“Unfortunately, what we had been talking about for so long, for so many years has materialized, it has become a reality. A real hybrid war has been unleashed against all of us. And Ukraine is just a pretext. Western countries have long been mulling over revenge for the campaigns they lost in the previous century, starting from the first days after the victory in the Great Patriotic War, and maybe even earlier,” the Belarusian leader said at the summit in Astana.

According to him, Russia and Belarus have found themselves in the crosshairs of economic and financial attacks. “However, I think that everyone here understands that the true objectives of Western strategists are much bigger - to divide the Eurasian space into sectors of influence and use our countries as raw material and industrial colonies. We need to be prepared for all kinds of provocations around the entire perimeter of the CIS. The recent events in Kazakhstan and Uzbekistan are striking and very illustrative examples. But this is just the beginning. Everyone will be put to the test,” Aleksandr Lukashenko emphasized.

The Belarusian president pointed to the lack of mutual support in the CIS in some instances and drew attention to the fact that principled positions of some countries still hinder effective joint response to the Western sanctions.

Aleksandr Lukashenko also noted that many interethnic and territorial disputes remain unresolved in the post-Soviet space. Today, external players are making incredible efforts to turn every, even the most insignificant, dispute into a heated confrontation.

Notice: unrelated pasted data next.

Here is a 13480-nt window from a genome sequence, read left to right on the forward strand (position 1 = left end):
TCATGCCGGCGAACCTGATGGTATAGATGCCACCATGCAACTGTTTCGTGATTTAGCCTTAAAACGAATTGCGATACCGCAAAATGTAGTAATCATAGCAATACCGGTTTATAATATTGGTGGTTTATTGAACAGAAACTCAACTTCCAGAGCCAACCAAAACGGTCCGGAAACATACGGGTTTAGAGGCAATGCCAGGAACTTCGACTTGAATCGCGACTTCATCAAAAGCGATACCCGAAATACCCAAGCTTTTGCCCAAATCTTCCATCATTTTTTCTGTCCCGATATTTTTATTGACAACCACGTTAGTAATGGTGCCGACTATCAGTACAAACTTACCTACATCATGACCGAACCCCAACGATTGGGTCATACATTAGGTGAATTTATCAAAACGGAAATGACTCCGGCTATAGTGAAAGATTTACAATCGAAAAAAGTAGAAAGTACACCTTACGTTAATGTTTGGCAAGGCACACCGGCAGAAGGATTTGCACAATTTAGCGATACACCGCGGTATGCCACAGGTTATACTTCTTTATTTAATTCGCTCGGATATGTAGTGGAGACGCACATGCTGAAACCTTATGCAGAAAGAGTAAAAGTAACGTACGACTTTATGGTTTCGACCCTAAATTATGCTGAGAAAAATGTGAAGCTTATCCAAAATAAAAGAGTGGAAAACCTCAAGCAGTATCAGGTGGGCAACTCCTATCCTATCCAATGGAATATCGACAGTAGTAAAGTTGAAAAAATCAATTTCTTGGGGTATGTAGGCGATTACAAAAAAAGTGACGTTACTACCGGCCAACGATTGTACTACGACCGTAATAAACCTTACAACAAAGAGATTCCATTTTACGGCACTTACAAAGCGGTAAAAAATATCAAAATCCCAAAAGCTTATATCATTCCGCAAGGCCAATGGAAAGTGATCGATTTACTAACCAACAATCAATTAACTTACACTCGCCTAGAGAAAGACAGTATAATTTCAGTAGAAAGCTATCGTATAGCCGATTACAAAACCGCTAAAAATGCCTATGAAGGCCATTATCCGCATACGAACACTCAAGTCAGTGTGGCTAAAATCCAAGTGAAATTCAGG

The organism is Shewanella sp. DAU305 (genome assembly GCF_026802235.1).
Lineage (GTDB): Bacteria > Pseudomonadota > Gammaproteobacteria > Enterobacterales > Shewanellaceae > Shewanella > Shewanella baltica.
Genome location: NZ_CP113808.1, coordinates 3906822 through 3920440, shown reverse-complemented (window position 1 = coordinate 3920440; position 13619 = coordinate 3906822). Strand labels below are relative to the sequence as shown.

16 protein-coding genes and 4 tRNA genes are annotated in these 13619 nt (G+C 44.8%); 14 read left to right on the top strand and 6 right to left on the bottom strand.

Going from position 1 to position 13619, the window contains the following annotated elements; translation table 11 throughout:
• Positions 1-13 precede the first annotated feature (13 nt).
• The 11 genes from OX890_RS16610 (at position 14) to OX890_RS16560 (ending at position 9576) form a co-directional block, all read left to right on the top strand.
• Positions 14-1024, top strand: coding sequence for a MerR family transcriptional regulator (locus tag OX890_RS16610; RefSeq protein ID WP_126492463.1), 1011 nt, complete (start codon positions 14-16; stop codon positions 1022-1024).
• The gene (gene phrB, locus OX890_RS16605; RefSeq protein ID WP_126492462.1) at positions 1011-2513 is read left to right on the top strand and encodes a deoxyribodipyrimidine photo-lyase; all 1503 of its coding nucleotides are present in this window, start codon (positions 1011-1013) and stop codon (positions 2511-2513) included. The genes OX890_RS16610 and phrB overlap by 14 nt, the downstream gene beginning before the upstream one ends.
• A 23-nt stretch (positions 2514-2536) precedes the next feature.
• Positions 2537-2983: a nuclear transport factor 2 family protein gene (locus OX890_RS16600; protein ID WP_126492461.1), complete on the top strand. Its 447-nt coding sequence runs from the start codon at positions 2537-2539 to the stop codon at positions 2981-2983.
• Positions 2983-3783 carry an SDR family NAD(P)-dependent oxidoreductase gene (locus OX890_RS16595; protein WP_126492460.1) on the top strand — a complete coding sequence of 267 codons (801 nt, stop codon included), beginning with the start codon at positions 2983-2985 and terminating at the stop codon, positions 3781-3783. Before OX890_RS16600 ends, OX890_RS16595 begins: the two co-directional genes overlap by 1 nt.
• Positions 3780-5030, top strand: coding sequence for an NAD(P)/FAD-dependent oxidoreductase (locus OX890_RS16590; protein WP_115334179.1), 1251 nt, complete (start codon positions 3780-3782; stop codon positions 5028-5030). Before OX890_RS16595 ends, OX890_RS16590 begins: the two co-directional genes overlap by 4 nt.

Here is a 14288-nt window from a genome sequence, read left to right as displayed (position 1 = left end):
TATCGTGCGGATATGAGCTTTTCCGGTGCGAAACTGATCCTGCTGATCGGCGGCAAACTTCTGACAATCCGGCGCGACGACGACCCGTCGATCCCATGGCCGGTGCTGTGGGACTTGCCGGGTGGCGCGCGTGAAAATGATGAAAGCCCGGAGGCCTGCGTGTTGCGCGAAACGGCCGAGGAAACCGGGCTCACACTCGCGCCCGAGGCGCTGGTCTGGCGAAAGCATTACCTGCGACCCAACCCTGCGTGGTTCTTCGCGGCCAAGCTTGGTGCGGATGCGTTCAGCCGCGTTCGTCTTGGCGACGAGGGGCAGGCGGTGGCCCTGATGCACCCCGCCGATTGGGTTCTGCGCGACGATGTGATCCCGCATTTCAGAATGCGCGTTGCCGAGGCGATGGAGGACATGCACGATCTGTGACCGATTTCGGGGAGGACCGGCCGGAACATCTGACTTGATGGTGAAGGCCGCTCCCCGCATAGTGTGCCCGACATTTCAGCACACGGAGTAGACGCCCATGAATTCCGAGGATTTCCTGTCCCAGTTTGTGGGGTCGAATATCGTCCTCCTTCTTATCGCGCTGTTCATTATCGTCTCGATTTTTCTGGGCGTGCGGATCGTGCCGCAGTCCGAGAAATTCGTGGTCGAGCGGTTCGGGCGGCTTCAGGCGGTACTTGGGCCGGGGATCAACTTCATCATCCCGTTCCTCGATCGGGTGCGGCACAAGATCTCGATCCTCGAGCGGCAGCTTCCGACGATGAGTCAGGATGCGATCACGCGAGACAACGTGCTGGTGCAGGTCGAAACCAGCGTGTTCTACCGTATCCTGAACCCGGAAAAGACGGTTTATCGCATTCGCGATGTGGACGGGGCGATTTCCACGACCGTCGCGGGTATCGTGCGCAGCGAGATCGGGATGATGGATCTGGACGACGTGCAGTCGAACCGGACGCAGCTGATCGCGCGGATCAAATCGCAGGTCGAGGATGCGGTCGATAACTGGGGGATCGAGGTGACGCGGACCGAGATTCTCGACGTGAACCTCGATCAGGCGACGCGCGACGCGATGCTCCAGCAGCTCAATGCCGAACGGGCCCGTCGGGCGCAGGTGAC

“The economic situation is complicated. Ill-conceived actions of individual governments, primarily in the West, have caused significant damage to the global economy. By the example of Belarus and Russia, you have seen how fast traditional sales markets can close for our products and critical imports become unavailable, how fast the established forms of interstate settlements, investment, and much more can become unaccessible,” the Belarusian leader said. “Yet, we have everything in place to minimize the impact of global upheavals and unfriendly moves of aggressively minded states. We just need to skillfully use these opportunities.”

Let us hope that the messages of the Belarusian leader were heard and taken into account and the current summit, even if informal, will be an occasion to make a confident step into the future together. After all, it is not the formats of the meetings that matter, but their results.

Subscribe to us
Recent news from Belarus